Chapel Hill, home of the first public university in the United States, location of the infamous Franklin street and neighbor to the artistic “village” of Carrboro. A college campus bustling with living culture, age old information and a place where nature and man live as one. This is my alma mater and it was within the confides of this town that I learned of the world. I’m a firm believer that everybody should experience college, not for what you’re studying in the classrooms, but the knowledge that you gain as you navigate the different spheres. Here you must balance between social life, service, academics, work and still find time to be yourself which sounds easy in theory, however this can easily become a daunting task if unprepared. It’s been two years since I’ve officially graduated and left, and within those two years I’ve discovered that change is universal…and necessary. Navigating through the real world I have watched myself be stripped down and exposed, only to be refilled with the unexpected; but during this volatile process called change you have to remain stable at times. It was the lessons learned in college that allowed me to remain strong until the end of the process, which hasn’t even come into view yet. But just like me, everything changes and UNC-CH is no different. Students have come and gone, buildings have been renamed due to protests and the small businesses have been remodeled or removed. Despite these factors, there are still countless memories surrounding each location for they are not subject to change. Memories are the snapshots of yesterday, frozen illusions time yet imbuned with living emotion. Allow my pictures to show you the memories left behind at Chapel Hill.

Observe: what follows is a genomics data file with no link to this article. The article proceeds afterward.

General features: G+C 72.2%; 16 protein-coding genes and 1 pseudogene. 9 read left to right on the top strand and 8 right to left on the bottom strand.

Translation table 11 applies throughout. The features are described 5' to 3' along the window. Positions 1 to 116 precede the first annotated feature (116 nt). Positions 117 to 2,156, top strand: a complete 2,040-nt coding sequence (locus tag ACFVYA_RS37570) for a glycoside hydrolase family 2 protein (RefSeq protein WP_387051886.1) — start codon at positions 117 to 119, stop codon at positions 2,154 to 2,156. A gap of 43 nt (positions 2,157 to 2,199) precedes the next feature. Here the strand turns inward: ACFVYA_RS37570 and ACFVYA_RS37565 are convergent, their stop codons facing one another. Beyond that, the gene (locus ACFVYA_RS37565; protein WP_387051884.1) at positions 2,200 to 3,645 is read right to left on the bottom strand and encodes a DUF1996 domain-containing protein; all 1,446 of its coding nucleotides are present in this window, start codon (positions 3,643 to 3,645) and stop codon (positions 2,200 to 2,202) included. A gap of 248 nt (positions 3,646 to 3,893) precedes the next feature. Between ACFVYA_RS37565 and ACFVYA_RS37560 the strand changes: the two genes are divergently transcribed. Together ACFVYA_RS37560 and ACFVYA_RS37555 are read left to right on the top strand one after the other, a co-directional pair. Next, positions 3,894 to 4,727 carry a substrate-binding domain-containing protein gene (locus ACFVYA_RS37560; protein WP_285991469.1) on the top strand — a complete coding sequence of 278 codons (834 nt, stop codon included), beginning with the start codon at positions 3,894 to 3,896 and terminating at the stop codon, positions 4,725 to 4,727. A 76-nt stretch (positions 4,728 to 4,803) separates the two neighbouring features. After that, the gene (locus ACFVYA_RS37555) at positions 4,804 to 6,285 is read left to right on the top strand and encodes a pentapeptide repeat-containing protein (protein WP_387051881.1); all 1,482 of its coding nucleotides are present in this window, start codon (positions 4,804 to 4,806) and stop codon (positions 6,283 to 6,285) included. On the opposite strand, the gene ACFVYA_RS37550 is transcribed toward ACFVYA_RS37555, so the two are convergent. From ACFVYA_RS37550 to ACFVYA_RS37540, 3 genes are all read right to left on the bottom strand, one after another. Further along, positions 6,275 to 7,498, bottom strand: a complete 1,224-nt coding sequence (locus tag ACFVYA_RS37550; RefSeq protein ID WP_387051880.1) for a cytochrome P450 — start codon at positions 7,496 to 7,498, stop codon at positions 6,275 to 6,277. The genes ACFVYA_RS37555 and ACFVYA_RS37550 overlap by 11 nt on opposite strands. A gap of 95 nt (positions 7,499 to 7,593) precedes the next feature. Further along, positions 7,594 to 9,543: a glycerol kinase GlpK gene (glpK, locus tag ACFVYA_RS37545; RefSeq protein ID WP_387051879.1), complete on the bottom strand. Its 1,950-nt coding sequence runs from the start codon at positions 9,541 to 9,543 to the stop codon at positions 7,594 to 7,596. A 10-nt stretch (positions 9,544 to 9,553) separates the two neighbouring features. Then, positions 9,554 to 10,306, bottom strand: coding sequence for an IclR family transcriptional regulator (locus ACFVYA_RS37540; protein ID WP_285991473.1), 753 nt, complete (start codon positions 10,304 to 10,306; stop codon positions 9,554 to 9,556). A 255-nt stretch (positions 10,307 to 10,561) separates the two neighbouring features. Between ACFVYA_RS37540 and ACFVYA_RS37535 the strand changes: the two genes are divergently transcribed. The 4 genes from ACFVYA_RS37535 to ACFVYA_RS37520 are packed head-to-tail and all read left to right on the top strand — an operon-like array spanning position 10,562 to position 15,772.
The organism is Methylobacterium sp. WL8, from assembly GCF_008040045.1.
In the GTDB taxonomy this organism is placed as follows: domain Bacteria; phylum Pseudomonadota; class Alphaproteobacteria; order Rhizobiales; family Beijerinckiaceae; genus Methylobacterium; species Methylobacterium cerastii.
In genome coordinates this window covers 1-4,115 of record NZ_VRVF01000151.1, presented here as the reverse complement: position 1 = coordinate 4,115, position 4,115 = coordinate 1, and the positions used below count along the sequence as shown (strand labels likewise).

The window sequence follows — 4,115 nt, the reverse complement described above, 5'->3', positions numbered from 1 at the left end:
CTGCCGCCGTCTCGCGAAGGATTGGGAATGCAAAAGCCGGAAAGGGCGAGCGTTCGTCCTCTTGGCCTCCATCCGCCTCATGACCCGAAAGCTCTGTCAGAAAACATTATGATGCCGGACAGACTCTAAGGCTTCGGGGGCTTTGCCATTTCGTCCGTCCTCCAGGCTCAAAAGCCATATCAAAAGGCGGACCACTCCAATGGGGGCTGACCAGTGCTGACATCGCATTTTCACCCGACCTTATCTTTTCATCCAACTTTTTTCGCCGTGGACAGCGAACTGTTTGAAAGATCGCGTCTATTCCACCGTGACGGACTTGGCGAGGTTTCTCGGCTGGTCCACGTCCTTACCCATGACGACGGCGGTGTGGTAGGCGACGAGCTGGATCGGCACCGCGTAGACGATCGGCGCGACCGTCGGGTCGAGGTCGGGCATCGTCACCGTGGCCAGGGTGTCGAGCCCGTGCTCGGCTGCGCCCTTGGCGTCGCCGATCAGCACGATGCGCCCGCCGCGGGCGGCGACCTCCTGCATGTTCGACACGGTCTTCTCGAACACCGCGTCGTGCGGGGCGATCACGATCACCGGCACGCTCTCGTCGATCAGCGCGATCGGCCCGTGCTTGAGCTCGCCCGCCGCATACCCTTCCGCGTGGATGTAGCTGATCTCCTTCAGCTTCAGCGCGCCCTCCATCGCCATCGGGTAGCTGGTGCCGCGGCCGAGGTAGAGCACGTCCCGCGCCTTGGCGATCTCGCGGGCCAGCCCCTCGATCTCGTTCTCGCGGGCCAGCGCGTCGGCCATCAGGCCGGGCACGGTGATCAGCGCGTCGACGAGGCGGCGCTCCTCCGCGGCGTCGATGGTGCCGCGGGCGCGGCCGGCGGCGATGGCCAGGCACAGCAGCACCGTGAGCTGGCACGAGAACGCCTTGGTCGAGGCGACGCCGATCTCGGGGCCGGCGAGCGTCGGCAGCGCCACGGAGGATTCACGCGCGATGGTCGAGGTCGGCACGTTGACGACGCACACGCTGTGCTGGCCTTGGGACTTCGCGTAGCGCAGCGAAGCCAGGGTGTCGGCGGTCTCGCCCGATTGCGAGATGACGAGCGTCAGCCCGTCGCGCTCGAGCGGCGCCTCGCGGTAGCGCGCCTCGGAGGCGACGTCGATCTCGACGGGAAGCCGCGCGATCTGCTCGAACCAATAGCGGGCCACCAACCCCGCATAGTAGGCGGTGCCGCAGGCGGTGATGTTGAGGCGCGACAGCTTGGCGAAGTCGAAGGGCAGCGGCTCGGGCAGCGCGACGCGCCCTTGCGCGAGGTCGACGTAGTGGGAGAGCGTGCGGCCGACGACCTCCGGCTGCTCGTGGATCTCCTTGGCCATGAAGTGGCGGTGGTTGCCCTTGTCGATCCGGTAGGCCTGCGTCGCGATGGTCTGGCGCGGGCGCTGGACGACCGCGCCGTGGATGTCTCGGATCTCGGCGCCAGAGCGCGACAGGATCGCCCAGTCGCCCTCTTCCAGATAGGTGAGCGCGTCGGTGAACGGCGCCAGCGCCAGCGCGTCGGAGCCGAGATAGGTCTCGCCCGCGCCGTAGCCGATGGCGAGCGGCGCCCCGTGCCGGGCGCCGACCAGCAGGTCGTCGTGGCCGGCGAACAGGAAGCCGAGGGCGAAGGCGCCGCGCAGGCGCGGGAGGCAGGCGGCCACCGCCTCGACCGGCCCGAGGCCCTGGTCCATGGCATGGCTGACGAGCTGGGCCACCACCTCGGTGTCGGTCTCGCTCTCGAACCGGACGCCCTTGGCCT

All trips through nostalgia inevitably end at the beginning of memory. Craige was the residence hall I lived in my freshman year and it was the place where I began to ask questions. The picnic tables out front were a meeting ground for the ecletic and restless. Each night these tables overheard discussions about leftover regrets from parties, the existence of God and nature of dreams or the importance of taking notes in class. Some people quenched their thirst at the Old Well, but others like myself, drank from the waters at The Grotto. It was here where the process of change began for me.
Chapel Hill, just like each of it’s preceding and current inhabitants is constantly changing. Sometimes for worse, but often for the better. As I end this series I would challenge you to ask yourself how you have changed since the beginning of your journey through life? And then realize that if you stayed the same, you wouldn’t be here now. Remember that change is the essential quality needed to grow.